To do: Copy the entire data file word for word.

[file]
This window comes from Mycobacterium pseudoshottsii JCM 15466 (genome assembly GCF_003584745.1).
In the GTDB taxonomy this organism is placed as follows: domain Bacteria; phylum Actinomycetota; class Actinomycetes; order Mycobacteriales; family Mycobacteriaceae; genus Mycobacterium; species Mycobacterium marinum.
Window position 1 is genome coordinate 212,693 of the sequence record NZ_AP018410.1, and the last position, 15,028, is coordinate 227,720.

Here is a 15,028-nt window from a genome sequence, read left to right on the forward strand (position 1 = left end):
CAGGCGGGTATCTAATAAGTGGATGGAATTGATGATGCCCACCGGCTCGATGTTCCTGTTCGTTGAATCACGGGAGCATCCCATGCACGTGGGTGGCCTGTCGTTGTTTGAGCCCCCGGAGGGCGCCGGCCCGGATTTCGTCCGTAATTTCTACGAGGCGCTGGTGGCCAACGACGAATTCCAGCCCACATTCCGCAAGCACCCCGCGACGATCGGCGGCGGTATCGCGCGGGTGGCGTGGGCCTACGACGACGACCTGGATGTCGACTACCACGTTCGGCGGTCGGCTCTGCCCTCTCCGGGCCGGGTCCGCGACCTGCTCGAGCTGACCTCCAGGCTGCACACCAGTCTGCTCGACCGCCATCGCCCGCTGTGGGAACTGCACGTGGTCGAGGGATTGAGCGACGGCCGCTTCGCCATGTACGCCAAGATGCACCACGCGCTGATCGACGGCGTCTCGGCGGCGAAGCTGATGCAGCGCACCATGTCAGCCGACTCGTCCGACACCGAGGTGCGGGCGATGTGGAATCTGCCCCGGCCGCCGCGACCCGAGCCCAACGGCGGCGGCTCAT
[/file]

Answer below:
This window comes from Mycobacterium pseudoshottsii JCM 15466 (genome assembly GCF_003584745.1).
In the GTDB taxonomy this organism is placed as follows: domain Bacteria; phylum Actinomycetota; class Actinomycetes; order Mycobacteriales; family Mycobacteriaceae; genus Mycobacterium; species Mycobacterium marinum.
Window position 1 is genome coordinate 212,693 of the sequence record NZ_AP018410.1, and the last position, 15,028, is coordinate 227,720.

Here is a 15,028-nt window from a genome sequence, read left to right on the forward strand (position 1 = left end):
CAGGCGGGTATCTAATAAGTGGATGGAATTGATGATGCCCACCGGCTCGATGTTCCTGTTCGTTGAATCACGGGAGCATCCCATGCACGTGGGTGGCCTGTCGTTGTTTGAGCCCCCGGAGGGCGCCGGCCCGGATTTCGTCCGTAATTTCTACGAGGCGCTGGTGGCCAACGACGAATTCCAGCCCACATTCCGCAAGCACCCCGCGACGATCGGCGGCGGTATCGCGCGGGTGGCGTGGGCCTACGACGACGACCTGGATGTCGACTACCACGTTCGGCGGTCGGCTCTGCCCTCTCCGGGCCGGGTCCGCGACCTGCTCGAGCTGACCTCCAGGCTGCACACCAGTCTGCTCGACCGCCATCGCCCGCTGTGGGAACTGCACGTGGTCGAGGGATTGAGCGACGGCCGCTTCGCCATGTACGCCAAGATGCACCACGCGCTGATCGACGGCGTCTCGGCGGCGAAGCTGATGCAGCGCACCATGTCAGCCGACTCGTCCGACACCGAGGTGCGGGCGATGTGGAATCTGCCCCGGCCGCCGCGACCCGAGCCCAACGGCGGCGGCTCAT